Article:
Suppose you’ve decided to become a superhero. You’ve acquired the necessary abilities, whether through training, technology, magic, genetics, or the everyday method of licking random meteors until something interesting happens. You’ve made or purchased an eye-catching costume, adopted a colourful moniker, and selected a patch of rooftops on which to lurk. Success! You’ve caught your first miscreant. What do you do now?
There would be a certain visceral pleasure in simply dropping the fellow off the top of a skyscraper. Before you do that, consider the feral cat model of miscreant management.
Back in the 1990s, I worked across the street from a church with a wheelchair ramp; the underside formed a den just the right size for a small animal. A feral cat moved in and began to have litter after litter, each of which prospered until the kittens were old enough to wander out into the street, where they were usually run over. I took it upon myself to start catching and taming the little guys, which I then gave away to interested customers. Finally, I caught the feral female and found her a much safer home far from the madding crowds. Problem solved!
Except the den was still there. More cats moved in. When I caught and tamed them, they were replaced by more cats. When those were sent off to new homes, they were replaced by raccoons and skunks. The raccoons and skunks were much harder to manage than the cats. I’d solved the issue of the cats without doing anything about the core issue, thus creating a worse problem.
If you read comics, you can see a similar process with antagonists. Work on the muggers, bank robbers, and jaywalkers hard enough, and the low-lifes move off to some neighbourhood without a friendly neighbourhood costumed vigilante. But unless something is done to address the underlying social issues, there will still be a niche for criminals. Only now they will be people whose executive functions might be just a smidge diminished, because if they weren’t, the crooks would work somewhere less challenging. Hence the origins of the flamboyant eccentric villains with catchy names and outré methods, methods more effective at generating headlines than at acquiring loot or evading capture.
At this point our costumed vigilante might be congratulating themself. After all, it’s a lot easier to track down people in bright, garish costumes whose mental quirks compel them to leave riddles, jokes, maps, and large billboards hinting at crimes to come. This is the moment where our roof-runner should stop and think.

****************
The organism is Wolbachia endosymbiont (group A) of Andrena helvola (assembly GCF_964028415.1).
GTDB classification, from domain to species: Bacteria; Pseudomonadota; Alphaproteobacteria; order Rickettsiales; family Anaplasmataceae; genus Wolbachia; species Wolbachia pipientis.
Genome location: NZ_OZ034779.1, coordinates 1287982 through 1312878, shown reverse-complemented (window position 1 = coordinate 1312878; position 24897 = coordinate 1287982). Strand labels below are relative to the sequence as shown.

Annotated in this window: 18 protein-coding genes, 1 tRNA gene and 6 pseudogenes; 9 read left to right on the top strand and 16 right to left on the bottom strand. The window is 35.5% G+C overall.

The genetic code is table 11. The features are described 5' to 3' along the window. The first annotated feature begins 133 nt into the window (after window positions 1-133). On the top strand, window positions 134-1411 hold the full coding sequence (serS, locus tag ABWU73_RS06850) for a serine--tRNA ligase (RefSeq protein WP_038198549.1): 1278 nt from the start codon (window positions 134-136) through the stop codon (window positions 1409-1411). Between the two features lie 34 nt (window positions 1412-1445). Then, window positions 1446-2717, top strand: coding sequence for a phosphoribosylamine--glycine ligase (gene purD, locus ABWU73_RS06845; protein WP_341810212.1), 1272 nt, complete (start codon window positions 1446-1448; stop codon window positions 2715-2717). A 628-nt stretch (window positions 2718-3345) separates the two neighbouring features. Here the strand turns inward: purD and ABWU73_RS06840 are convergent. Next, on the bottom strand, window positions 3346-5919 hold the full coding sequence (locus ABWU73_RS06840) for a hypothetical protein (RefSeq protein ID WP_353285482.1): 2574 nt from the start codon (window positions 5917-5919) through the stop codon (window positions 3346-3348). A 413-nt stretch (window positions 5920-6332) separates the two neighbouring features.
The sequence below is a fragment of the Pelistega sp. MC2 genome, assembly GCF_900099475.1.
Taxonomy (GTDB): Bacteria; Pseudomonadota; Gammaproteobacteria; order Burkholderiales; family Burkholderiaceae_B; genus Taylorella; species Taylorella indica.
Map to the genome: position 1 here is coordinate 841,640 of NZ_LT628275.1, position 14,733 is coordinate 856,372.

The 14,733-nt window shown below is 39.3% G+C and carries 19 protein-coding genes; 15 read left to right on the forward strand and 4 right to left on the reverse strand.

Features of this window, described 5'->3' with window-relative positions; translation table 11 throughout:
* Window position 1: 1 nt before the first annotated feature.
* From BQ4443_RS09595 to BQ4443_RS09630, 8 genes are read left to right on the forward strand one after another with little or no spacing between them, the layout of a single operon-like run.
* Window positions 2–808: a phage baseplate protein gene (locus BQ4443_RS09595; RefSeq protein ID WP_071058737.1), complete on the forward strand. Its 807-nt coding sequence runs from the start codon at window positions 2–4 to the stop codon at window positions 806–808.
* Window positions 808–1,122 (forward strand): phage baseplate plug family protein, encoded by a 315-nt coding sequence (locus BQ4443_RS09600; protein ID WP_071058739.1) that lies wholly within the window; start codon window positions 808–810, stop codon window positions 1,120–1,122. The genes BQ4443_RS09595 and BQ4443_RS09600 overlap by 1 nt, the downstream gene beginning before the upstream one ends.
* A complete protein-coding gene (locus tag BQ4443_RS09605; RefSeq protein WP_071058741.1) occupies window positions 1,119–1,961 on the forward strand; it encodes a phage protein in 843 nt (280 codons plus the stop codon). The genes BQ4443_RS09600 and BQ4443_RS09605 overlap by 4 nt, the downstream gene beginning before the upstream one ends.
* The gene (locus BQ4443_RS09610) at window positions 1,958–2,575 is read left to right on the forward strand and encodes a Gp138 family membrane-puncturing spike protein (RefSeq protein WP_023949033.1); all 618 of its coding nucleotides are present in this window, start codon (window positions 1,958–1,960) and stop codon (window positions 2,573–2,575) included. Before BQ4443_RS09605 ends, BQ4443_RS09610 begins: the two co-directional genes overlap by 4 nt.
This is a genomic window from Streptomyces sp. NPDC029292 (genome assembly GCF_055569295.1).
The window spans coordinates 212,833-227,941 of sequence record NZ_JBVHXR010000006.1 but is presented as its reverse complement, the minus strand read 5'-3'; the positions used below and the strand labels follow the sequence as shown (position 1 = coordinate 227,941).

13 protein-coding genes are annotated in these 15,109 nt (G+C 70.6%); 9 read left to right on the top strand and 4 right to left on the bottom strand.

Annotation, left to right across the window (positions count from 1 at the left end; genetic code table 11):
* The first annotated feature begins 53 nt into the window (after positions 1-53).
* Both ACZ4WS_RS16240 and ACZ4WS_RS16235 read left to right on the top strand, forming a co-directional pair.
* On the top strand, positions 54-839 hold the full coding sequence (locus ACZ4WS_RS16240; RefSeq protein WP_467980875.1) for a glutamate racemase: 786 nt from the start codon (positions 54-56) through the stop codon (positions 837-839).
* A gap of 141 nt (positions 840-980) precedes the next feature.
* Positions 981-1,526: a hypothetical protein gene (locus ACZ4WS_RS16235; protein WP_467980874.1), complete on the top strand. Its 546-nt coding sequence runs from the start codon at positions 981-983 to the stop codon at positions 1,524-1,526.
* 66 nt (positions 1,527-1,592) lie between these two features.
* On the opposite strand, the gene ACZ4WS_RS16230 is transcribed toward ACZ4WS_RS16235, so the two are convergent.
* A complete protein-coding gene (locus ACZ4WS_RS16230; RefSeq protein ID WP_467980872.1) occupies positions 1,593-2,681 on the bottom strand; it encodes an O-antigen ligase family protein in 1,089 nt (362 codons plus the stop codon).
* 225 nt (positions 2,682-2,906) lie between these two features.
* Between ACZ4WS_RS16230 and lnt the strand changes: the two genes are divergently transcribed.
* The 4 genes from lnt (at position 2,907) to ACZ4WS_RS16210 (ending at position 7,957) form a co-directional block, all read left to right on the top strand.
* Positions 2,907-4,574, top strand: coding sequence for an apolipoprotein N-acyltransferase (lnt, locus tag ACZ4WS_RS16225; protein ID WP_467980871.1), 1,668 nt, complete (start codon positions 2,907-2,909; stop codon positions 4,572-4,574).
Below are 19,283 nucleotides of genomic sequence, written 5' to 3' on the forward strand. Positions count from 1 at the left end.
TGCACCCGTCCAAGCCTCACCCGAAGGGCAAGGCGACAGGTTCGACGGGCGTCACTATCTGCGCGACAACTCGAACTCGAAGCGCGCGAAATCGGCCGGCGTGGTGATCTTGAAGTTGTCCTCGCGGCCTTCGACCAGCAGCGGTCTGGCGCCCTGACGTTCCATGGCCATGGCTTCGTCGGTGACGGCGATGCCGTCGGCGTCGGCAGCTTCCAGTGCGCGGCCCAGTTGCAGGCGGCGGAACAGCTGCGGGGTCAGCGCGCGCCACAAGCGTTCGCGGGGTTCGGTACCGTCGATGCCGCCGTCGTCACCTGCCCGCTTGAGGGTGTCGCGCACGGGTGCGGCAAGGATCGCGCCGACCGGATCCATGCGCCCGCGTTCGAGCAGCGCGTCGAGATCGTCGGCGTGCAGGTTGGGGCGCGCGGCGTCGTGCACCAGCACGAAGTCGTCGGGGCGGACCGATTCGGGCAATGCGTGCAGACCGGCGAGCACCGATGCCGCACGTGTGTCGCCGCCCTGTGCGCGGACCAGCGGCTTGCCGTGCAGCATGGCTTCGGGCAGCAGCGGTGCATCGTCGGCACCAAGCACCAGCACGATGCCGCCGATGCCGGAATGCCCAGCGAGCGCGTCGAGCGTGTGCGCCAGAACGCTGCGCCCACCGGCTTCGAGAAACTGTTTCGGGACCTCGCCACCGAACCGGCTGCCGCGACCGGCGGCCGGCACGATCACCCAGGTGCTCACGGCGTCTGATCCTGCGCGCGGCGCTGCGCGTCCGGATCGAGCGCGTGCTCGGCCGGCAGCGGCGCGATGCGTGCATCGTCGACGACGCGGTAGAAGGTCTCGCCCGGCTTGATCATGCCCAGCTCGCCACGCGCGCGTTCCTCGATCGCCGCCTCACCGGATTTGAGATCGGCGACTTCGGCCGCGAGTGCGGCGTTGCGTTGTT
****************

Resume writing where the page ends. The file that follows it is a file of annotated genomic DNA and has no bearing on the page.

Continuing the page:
Mishandling these eccentrics means the difference between living somewhere like the Silver Age Central City, where rogues were willing to follow rules of engagement, or living somewhere more like the Punisher’s New York, where every encounter is going to end with a corpse.
The more violent the vigilante’s methods, the stronger the selective pressure favouring criminals who either think they have some edge that will let them survive meeting the local superhero, or who are prepared to escalate straight to lethal violence in the hope they will get the vigilante before the vigilante gets them. This is how a fellow starts off trying to rid his town of muggers and finds himself hip-deep in murder clowns.
Of course this works both ways: snuffing the local mask doesn’t remove the niche for a superhero. It just means whoever (or whatever) moves into the now empty space will be comfortable with the established level of violence. Put a bullet in Mr. Parker’s head and the person who replaces him might be the Otto Octavius Spider-Man. Frequent homicidal violence can generate a hideous cycle that ratchets its way from troubled community to war zone.
The crucial step is to convince the first wave of eccentrics that it’s in their interest to treat the conflict as though it has rules. Think of the matter as an iterated prisoner’s dilemma: use gentler methods for the crooks who play nice, limiting their depredations in ways that leave the community livable, and reserve harsher options for the guys who refuse to follow rules of engagement. Aim for a Nash equilibrium that doesn’t involve endless violence. Both sides and all the innocent bystanders will benefit from this.
Granted, by definition costumed crooks will have executive function issues that might make them hard to convince. Happily, anyone who sets out to be a superhero probably has issues of their own. Let yours blind you to the failure modes of an iterated prisoners dilemma and guide you towards Silver Age commensal relationship with your rogues gallery. The bystanders will thank you.
Photo: Paulo Barcellos Jr. (CC BY-SA 2.0)
In the words of Wikipedia editor TexasAndroid, prolific book reviewer and perennial Darwin Award nominee James Davis Nicoll is of “questionable notability.” His work has appeared in Publishers Weekly and Romantic Times as well as on his own websites, James Nicoll Reviews and Young People Read Old SFF (where he is assisted by editor Karen Lofstrom and web person Adrienne L. Travis). He was a finalist for the 2019 Best Fan Writer Hugo Award, and is surprisingly flammable.